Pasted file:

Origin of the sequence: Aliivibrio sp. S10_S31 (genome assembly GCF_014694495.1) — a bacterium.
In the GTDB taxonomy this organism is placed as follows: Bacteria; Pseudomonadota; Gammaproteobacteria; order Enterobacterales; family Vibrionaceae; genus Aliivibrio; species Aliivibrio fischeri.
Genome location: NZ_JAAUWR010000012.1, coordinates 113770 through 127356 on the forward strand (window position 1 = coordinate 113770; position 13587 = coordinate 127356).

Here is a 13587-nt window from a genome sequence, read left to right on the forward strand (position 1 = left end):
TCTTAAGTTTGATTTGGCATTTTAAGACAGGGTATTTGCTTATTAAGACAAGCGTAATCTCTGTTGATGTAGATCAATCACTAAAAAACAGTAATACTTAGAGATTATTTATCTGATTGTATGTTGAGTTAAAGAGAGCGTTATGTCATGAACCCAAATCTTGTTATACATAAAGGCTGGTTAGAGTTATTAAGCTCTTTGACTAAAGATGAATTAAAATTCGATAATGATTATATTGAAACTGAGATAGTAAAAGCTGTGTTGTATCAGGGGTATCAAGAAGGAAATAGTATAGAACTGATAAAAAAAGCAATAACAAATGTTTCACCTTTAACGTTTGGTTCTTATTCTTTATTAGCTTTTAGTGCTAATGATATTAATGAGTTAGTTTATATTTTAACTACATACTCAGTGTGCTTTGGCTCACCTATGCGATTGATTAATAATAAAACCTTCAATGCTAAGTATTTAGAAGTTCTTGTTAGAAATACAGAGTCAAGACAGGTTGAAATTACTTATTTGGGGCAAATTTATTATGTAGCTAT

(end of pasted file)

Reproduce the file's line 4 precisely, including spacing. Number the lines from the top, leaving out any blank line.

Here is a 13587-nt window from a genome sequence, read left to right on the forward strand (position 1 = left end):